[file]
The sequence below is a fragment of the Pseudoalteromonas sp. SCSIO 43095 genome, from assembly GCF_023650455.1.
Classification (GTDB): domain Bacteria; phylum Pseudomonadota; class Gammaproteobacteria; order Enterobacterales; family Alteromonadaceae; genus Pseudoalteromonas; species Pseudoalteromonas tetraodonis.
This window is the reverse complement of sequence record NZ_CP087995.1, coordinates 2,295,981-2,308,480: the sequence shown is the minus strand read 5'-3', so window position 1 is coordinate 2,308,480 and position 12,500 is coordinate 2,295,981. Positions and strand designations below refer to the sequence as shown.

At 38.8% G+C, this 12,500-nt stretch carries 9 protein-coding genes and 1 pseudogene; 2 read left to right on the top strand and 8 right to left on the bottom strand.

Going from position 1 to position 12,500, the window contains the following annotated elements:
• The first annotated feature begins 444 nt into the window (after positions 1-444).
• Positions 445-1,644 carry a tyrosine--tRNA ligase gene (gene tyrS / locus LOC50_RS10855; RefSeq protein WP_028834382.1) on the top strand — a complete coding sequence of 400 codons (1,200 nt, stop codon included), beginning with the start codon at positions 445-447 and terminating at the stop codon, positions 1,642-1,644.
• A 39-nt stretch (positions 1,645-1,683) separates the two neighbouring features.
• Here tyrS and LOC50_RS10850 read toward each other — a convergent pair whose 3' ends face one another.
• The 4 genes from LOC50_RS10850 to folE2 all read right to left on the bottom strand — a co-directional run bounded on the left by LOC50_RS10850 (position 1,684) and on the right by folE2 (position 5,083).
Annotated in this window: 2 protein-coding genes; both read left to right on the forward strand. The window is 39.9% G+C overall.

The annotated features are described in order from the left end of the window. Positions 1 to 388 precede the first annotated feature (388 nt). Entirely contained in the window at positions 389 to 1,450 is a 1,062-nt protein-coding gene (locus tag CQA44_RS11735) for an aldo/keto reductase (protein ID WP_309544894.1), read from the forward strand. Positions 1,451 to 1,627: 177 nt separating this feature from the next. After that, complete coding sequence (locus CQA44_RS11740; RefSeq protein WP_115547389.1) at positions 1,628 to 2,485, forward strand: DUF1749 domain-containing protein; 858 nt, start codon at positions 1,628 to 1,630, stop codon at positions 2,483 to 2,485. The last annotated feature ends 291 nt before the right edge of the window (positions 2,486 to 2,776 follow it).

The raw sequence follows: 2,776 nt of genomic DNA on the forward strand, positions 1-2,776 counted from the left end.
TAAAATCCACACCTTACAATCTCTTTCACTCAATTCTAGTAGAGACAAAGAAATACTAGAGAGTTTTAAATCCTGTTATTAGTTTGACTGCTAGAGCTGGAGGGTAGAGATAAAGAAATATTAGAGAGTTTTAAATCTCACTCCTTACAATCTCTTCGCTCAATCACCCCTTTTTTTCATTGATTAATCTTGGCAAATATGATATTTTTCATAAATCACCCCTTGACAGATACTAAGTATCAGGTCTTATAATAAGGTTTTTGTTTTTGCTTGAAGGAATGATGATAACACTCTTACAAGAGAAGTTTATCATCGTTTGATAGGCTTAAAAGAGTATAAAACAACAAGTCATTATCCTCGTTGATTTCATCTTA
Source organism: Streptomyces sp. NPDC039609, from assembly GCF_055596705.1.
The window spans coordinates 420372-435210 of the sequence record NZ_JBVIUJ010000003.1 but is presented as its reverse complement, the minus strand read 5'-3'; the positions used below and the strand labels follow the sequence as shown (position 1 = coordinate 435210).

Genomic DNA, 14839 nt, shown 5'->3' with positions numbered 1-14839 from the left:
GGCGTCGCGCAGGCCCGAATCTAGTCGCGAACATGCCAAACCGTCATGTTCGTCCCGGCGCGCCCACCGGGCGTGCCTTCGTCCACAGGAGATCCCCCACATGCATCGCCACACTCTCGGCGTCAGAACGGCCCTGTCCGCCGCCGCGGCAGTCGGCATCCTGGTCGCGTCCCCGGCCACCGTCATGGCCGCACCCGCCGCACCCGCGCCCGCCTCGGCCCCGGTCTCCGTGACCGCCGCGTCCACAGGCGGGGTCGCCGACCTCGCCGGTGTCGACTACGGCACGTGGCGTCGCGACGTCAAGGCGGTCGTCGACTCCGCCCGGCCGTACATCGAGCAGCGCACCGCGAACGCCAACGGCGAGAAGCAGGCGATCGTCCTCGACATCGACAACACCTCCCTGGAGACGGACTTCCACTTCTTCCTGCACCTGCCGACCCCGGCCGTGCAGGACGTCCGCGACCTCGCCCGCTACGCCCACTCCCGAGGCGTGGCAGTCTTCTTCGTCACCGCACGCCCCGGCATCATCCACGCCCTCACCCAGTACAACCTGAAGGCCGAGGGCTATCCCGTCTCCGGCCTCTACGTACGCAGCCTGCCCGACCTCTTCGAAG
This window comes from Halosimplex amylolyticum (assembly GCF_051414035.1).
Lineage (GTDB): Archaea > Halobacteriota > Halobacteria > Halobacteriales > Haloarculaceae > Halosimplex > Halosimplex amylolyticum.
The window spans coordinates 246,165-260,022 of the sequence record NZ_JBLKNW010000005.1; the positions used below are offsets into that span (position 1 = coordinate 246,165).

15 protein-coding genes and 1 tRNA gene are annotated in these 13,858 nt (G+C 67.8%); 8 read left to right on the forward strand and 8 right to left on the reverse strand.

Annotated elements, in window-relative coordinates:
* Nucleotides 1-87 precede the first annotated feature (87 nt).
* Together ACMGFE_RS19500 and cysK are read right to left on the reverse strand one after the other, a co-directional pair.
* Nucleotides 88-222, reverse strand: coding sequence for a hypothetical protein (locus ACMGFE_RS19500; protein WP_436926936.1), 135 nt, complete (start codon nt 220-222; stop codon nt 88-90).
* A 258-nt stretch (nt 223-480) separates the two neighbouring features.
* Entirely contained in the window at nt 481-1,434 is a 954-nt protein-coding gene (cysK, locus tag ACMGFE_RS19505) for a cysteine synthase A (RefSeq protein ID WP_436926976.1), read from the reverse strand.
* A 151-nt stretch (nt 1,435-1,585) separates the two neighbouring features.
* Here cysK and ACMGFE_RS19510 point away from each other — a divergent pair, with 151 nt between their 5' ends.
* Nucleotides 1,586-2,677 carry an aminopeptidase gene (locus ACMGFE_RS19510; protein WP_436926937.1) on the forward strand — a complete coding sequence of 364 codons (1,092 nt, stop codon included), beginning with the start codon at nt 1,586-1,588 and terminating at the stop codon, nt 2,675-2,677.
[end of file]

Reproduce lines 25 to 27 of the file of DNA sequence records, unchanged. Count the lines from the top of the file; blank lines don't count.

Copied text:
* Together ACMGFE_RS19500 and cysK are read right to left on the reverse strand one after the other, a co-directional pair.
* Nucleotides 88-222, reverse strand: coding sequence for a hypothetical protein (locus ACMGFE_RS19500; protein WP_436926936.1), 135 nt, complete (start codon nt 220-222; stop codon nt 88-90).
* A 258-nt stretch (nt 223-480) separates the two neighbouring features.